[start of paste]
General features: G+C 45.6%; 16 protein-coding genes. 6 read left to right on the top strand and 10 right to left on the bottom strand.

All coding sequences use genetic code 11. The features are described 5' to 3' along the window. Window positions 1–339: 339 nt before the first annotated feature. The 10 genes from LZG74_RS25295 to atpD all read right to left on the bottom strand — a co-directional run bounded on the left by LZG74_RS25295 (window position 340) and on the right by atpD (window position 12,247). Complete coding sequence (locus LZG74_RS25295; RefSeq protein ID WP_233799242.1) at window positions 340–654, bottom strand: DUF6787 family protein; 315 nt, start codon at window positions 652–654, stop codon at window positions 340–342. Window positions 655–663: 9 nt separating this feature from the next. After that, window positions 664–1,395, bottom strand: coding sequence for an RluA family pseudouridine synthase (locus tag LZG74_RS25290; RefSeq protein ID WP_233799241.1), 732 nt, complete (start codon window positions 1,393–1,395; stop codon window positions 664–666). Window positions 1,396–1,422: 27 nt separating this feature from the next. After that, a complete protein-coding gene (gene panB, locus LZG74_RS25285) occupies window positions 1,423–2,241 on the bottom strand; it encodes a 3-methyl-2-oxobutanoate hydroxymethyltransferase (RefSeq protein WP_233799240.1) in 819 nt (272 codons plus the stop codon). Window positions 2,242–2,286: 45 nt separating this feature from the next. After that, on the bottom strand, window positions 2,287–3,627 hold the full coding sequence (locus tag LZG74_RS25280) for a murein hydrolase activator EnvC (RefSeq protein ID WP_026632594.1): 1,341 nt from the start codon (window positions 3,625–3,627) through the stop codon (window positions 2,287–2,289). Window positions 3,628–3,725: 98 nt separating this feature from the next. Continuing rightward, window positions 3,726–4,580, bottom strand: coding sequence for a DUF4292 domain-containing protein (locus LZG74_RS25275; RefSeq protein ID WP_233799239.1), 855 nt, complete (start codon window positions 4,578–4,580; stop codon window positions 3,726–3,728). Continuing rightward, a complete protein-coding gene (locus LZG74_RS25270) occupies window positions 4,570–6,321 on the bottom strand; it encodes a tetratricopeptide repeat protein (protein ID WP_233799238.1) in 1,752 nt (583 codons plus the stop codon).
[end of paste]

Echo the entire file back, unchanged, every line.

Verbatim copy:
General features: G+C 45.6%; 16 protein-coding genes. 6 read left to right on the top strand and 10 right to left on the bottom strand.

All coding sequences use genetic code 11. The features are described 5' to 3' along the window. Window positions 1–339: 339 nt before the first annotated feature. The 10 genes from LZG74_RS25295 to atpD all read right to left on the bottom strand — a co-directional run bounded on the left by LZG74_RS25295 (window position 340) and on the right by atpD (window position 12,247). Complete coding sequence (locus LZG74_RS25295; RefSeq protein ID WP_233799242.1) at window positions 340–654, bottom strand: DUF6787 family protein; 315 nt, start codon at window positions 652–654, stop codon at window positions 340–342. Window positions 655–663: 9 nt separating this feature from the next. After that, window positions 664–1,395, bottom strand: coding sequence for an RluA family pseudouridine synthase (locus tag LZG74_RS25290; RefSeq protein ID WP_233799241.1), 732 nt, complete (start codon window positions 1,393–1,395; stop codon window positions 664–666). Window positions 1,396–1,422: 27 nt separating this feature from the next. After that, a complete protein-coding gene (gene panB, locus LZG74_RS25285) occupies window positions 1,423–2,241 on the bottom strand; it encodes a 3-methyl-2-oxobutanoate hydroxymethyltransferase (RefSeq protein WP_233799240.1) in 819 nt (272 codons plus the stop codon). Window positions 2,242–2,286: 45 nt separating this feature from the next. After that, on the bottom strand, window positions 2,287–3,627 hold the full coding sequence (locus tag LZG74_RS25280) for a murein hydrolase activator EnvC (RefSeq protein ID WP_026632594.1): 1,341 nt from the start codon (window positions 3,625–3,627) through the stop codon (window positions 2,287–2,289). Window positions 3,628–3,725: 98 nt separating this feature from the next. Continuing rightward, window positions 3,726–4,580, bottom strand: coding sequence for a DUF4292 domain-containing protein (locus LZG74_RS25275; RefSeq protein ID WP_233799239.1), 855 nt, complete (start codon window positions 4,578–4,580; stop codon window positions 3,726–3,728). Continuing rightward, a complete protein-coding gene (locus LZG74_RS25270) occupies window positions 4,570–6,321 on the bottom strand; it encodes a tetratricopeptide repeat protein (protein ID WP_233799238.1) in 1,752 nt (583 codons plus the stop codon).